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Book Review: Classic Columns

Clem Labine's book review of Classic Columns: 40 Years of Writing on Architecture.
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historically inspired public buildings

Robert Adam has spent a career designing highly refined residential and public buildings in historically inspired styles. Equally important, he has an ongoing public debate with architectural tastemakers who insist only Modernism is appropriate for “our time.”   

Classic Columns: 40 Years of Writing on Architecture

By Robert Adam; Edited by Clive Aslet with a foreword by Sir Roger Scruton

Cumulus Books, London, 2017

264 pp; Hardcover; 356 Color images; $85

ISBN: 978-0-9564-1464-9 

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Traditional architecture doesn’t have many “superheroes”—but architect Robert Adam is about as close as they come. That’s why his latest book, Classic Columns, deserves serious study by every professional who believes respect for tradition has relevance for creating a beautiful, livable, sustainable built environment.

Adam is not all that well known in North America—although his winning of the 2017 Driehaus Prize for classical architecture has certainly raised his profile. Robert Adam is the founder of ADAM Architecture, an architecture and urban design practice in Britain with offices in Winchester and London. With a staff of around 70, the firm is the largest in Europe specializing in classical and traditional architecture, along with urban planning and design.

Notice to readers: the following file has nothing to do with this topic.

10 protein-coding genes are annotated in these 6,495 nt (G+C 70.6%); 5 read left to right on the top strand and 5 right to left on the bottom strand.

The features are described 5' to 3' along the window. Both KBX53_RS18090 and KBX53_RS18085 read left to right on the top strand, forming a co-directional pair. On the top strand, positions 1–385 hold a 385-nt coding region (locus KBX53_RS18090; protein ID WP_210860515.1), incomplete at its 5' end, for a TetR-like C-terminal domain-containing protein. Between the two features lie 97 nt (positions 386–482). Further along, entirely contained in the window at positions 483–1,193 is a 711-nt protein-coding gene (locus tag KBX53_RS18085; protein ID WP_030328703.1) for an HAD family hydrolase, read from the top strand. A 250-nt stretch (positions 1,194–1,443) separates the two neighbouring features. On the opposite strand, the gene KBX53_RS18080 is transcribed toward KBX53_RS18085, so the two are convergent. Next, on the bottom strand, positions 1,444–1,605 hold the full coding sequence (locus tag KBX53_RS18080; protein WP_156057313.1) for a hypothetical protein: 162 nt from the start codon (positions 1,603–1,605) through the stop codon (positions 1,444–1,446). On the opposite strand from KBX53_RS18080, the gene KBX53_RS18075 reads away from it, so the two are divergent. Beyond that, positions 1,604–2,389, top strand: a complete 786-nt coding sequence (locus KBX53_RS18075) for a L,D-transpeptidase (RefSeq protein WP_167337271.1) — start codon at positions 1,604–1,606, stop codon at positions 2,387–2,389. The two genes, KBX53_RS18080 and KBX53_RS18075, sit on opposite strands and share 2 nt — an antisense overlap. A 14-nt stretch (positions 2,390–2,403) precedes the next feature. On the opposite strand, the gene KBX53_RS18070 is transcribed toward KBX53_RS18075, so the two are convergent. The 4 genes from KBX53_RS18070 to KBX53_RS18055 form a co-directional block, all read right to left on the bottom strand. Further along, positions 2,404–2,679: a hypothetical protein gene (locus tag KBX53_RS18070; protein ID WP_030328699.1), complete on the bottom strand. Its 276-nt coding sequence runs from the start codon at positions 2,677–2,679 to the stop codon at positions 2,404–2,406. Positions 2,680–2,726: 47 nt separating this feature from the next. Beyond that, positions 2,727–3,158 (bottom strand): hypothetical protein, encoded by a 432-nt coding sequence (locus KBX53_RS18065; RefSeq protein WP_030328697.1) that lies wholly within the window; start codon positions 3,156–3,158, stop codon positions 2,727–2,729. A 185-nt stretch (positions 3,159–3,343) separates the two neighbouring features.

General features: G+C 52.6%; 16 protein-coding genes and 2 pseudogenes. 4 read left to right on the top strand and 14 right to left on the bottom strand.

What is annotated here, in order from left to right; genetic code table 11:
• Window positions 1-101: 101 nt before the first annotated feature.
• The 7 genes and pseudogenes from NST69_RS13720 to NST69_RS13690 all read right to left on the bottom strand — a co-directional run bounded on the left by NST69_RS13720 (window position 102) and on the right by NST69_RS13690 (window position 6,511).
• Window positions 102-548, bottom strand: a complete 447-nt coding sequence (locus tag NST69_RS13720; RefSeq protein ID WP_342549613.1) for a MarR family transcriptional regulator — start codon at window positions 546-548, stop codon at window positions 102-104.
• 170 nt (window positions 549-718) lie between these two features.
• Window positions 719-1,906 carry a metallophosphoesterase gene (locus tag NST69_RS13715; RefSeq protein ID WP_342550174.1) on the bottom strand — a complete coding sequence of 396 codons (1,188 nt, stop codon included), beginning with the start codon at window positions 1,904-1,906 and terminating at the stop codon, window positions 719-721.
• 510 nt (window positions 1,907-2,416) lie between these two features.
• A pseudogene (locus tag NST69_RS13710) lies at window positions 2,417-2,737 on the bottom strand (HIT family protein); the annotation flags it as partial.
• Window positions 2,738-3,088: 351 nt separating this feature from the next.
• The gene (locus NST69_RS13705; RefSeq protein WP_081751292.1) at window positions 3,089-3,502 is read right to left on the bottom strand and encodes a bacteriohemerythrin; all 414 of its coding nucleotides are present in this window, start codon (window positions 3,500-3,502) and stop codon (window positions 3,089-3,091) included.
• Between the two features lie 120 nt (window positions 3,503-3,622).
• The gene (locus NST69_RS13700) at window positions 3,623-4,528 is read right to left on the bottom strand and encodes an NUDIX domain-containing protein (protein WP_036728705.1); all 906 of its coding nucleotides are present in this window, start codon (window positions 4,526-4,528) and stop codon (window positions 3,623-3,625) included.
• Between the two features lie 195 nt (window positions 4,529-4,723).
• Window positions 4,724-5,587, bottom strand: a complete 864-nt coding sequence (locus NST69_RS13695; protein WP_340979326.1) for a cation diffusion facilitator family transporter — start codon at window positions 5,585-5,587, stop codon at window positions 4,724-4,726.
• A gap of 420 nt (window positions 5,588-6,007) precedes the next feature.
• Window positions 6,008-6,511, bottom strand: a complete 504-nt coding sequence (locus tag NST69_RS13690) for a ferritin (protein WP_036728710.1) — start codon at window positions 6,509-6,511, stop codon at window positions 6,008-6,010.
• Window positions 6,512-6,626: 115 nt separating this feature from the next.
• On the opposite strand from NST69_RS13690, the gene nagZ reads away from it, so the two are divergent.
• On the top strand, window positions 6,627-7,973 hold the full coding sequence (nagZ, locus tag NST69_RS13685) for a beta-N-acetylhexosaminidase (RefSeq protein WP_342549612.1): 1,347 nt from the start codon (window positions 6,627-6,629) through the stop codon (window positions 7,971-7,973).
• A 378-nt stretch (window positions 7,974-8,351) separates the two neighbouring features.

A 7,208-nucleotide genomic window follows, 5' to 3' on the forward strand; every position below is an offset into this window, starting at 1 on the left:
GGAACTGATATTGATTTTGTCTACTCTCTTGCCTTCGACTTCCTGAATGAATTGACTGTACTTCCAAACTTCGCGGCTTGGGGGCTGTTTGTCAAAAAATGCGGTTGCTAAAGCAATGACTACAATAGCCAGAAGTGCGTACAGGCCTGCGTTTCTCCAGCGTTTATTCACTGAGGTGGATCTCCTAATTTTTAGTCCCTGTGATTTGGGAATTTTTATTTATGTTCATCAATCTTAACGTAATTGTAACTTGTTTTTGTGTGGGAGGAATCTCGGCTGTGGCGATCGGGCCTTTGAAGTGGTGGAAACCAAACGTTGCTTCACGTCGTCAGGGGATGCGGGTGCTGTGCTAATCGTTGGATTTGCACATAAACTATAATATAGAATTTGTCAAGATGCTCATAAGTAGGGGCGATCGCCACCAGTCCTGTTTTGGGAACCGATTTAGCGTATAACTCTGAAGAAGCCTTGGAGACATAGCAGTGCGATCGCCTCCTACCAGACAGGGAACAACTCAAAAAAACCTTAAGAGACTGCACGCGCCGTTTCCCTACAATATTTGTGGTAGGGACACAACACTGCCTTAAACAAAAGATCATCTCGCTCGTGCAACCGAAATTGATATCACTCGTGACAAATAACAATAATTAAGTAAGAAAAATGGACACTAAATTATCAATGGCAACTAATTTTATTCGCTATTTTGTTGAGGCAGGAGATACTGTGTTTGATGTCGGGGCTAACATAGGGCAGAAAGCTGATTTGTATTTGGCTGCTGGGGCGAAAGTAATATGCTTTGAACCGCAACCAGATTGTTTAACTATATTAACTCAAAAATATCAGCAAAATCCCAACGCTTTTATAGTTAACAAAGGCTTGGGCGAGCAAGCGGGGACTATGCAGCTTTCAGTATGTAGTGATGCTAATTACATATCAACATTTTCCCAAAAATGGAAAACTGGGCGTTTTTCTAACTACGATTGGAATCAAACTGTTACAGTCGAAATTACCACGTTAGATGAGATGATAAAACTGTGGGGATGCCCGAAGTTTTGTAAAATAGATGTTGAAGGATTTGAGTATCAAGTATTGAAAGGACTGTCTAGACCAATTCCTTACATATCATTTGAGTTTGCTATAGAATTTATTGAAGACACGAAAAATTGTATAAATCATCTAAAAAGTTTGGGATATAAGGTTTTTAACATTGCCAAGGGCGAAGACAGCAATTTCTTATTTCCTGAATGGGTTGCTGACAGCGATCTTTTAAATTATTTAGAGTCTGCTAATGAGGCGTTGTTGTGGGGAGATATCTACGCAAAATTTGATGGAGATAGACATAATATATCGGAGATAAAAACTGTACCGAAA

Unlike many classically oriented design practices, ADAM Architecture is not limited to designing costly manor houses for wealthy clients. Adam’s firm has also created numerous public and commercial buildings, and is also deeply involved with urban housing and civic planning. Thus, he has developed the rhetorical skills needed for dealing with zoning officials, design review boards, and Modernist tastemakers who insist that historically inspired design is “ersatz architecture.”